◘ If you are a subscriber, the fall issue of Aztlán: A Journal of Chicano Studies should have arrived. If you are not an Aztlán subscriber and want to be one, e-mail your postal address to the CSRC Press in order to receive a subscription package!

◘ I Am Aztlán: The Personal Essay in Chicano Studies, has received a solid review in the September issue of Choice, a compendium of reviews for academic librarians. The reviewer, R. Acuña, notes that the collection “shows that the term Aztlán is much more complex than right-wing critics dare to acknowledge. ... All of the pieces are quick ... leaving readers wanting more. ... Highly recommended. All levels/libraries." I Am Aztlán features intimate writing about the challenges of being a Chicana/o intellectual, academic, and activist. In its pages well-known scholars wrestle with childhood experiences of family and adult experiences of research in order to come to a better understanding of both. If you are teaching a class about research methods or the Chicana/o experience and are interested in a desk copy, please contact CRSC Press. To read more about the book, click here.

◘ Write it Right!, a program aimed at assisting high school seniors in the San Fernando Valley write their personal statements for college entry, is looking for volunteers to work with high school seniors. During the first three weeks in November they will work with students at San Fernando High, Polytechnic High, Sylmar High, Van Nuys High, Kennedy High, and Monroe High. For more volunteer information, phone Jose Atilio Hernandez in Senator Alarcon’s 20th District office at (916) 445-7928 or email.

◘ The CSRC welcomes undergraduate and graduate students with an interest in Chicano Studies to work as interns and volunteers in various areas of the Center. If interested, send an inquiry to Carlos M. Haro.


(ChUSMA is: Gustavo Chavez, Alberto Ibarra, & Marisol Torres)
Directed by Olivia Chumacero
with live original music by Quetzal Flores

Playing at San Fernando's historic Azteca Theater
214 N. Maclay
San Fernando, CA

November 5, 6, 12, & 13
Saturdays @ 8 p.m.
Sundays @ 4 p.m.
Pre-sale tickets are available online here or at the following locations:

Tia Chucha's Cafe Cultural
12737 Glenoaks #22
Sylmar, CA


Imix Bookstore
5052 Eagle Rock Blvd.
Los Angeles, CA 90041

General admission pre-sale tickets: $15
Student/senior pre-sale tickets: $11
Admission: $20
General admission & $15 Student/Seniors

The L.A. Weekly says: "Mixing Aztec mythology with Mexican carpa, Chicano teatro and Hollywood's version of the L. Frank Baum classic 'The Wizard of Oz,' the theater troupe ChUSMA has crafted a provocative yet whimsical sociopolitical fable."

NUEVO CUENTO: Judith Ortiz Cofer’s new story, “Sofia and the Magic Fish,” appears in the premier issue of Staccato Magazine, which publishes only “micro-fiction pieces” of 500 words or fewer. Check it out.

MAKING APPEARANCES: I am a featured author in the new issue of poeticdiversity; the feature is here. And I was recently inteviewed in Ink Byte.

All done. So, until next Monday, enjoy the intervening posts from my compadres y comadre at La Bloga. ¡Lea un libro!


msedano said...

how could san juan bautista not produce chicana chicano art? home to el teatro campesino, perched at the edge of a green river valley on one side, wooded hills on the other, pacheco pass to the west, and ft. ord on the east. during AIT, my wife and i would drive over to san juan bautista, go to the almaden winery tasting room overlooking that valley. the winekeeper knew i was a soldier. he'd bring us those tiny glasses and two bottles then go away. invariably we'd find a church fundraiser barbeque in town where the wonderful gente gave us a warm welcome and more than one abrazo. and wouldn't accept our money.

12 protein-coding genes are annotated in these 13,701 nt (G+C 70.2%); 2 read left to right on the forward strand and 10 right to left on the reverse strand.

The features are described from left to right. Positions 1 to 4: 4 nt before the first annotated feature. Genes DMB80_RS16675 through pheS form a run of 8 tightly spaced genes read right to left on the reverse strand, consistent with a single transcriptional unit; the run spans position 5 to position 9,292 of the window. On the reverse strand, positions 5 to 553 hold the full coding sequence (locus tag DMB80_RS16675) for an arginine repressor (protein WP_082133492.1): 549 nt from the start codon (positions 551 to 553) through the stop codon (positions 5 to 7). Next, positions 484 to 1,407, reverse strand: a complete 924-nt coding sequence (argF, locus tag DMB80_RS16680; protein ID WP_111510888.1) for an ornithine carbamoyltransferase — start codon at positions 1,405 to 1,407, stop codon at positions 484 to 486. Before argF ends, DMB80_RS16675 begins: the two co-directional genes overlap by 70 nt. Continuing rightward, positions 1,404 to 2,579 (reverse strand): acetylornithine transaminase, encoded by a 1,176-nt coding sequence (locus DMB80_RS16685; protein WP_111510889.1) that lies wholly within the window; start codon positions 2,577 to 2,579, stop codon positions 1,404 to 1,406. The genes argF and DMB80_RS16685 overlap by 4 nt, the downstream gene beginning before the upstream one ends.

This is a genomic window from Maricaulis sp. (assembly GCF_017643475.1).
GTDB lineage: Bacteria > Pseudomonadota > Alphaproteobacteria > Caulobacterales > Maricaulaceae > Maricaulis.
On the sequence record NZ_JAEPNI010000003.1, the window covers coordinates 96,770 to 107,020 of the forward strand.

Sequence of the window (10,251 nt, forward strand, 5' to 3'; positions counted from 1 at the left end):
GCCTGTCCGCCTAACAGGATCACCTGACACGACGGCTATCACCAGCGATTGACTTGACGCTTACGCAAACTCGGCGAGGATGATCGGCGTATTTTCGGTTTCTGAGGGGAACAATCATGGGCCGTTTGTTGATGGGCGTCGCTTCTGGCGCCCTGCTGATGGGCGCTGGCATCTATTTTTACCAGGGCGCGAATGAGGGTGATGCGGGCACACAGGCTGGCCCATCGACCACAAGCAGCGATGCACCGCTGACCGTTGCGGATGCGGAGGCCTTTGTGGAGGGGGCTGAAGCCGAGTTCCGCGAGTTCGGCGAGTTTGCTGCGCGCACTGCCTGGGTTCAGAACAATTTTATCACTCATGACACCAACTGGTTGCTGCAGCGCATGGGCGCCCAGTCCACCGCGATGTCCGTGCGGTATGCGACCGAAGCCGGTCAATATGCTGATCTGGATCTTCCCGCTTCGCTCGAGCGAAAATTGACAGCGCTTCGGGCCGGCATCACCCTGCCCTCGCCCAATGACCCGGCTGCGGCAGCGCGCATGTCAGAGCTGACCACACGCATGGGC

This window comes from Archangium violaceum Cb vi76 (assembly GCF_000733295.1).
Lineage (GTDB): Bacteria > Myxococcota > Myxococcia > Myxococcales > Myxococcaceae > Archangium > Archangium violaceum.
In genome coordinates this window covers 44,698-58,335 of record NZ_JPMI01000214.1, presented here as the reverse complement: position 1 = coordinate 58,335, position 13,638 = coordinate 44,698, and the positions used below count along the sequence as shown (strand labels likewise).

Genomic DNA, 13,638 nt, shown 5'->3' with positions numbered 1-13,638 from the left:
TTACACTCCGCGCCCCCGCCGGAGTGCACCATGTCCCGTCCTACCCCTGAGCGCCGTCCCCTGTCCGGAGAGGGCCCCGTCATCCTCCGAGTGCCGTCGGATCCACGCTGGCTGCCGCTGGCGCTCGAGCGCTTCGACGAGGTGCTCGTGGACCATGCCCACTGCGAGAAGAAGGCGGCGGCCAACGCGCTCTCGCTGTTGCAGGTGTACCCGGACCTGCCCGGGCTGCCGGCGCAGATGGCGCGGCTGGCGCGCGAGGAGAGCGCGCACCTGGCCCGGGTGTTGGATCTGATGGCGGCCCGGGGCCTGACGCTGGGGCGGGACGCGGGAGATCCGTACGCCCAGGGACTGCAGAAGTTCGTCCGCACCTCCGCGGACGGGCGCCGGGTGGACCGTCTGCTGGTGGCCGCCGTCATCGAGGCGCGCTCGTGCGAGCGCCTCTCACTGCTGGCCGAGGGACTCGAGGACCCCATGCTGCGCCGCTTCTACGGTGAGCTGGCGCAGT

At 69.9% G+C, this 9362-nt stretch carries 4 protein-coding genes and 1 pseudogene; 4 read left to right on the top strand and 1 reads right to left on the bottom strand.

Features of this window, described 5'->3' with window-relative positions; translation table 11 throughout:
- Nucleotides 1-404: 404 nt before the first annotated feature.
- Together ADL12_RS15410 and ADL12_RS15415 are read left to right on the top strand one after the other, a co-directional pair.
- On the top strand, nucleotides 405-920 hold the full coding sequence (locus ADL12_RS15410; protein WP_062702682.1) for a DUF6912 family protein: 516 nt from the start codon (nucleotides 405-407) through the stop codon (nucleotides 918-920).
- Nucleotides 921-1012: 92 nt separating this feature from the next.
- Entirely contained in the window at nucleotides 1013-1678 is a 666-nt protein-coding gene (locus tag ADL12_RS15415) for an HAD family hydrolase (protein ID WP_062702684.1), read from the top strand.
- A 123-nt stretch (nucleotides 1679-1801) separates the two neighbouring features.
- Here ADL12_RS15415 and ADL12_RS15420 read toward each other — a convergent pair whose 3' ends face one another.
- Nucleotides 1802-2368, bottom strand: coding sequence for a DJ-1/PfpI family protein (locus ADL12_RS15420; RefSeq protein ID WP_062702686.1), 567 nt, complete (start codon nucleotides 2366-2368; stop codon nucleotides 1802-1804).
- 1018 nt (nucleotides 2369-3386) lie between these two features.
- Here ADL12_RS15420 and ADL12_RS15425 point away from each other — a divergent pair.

i enjoyed Xochiqueztal Candelaria's poems. good choices. the like the suprise at the end, a mere leaf? i like the consciously killed ant in the first piece, the ant in the rice in the last. i'd like, however, to issue a defense of mexican men. but then, maybe she is the ant consciously killed?

i love poetry. thanks for these.


daniel olivas said...

a flood of memorias. good. and glad to share my find. i had a story published by the homestead review last year (i think) and discovered this chicana gem. flying off to monterey, ca, very soon. hasta.

Anonymous said...

I try to stay away from poetry; I'm too cultured as it is. But I read Candelaria's.

(Sedano, there's no "defense of mexican men" needed; they're indefensible.)

Interpreting poetry is like trying to eat mole with a fork: tho lots of people do it, you just can't get enuf of the gravy unless you also use a tortilla. The fork is our brain, the tortilla is our soul.

Her poems post worked; gave me, at least, a taste of Candelaria's spirit.

Graz, Olivas,

Manuel Ramos said...

Not that this has anything to do with anything about this post, but The Chicago Manual of Style recently said this about poetry:
"Q. Are poets allowed poetic license to do practically anything with punctuation? I ask this in view of a poem by Emily Dickinson that seems to use the em dash in bewildering and inscrutable ways.

A. Yes, poets are pretty much allowed to do as they please. In my experience, they are sometimes even offended by editing, believing that their misspellings and inconsistencies are inspired, if not intentional. Of course, if poetry is idiosyncratic to the point of being annoying, nobody will want to buy it, so there’s some motivation for restraint in the first place."

msedano said...

--i, like Yvor Winters' frase--poetry is a constant reemindur of all the thangs that can be said in only one languige.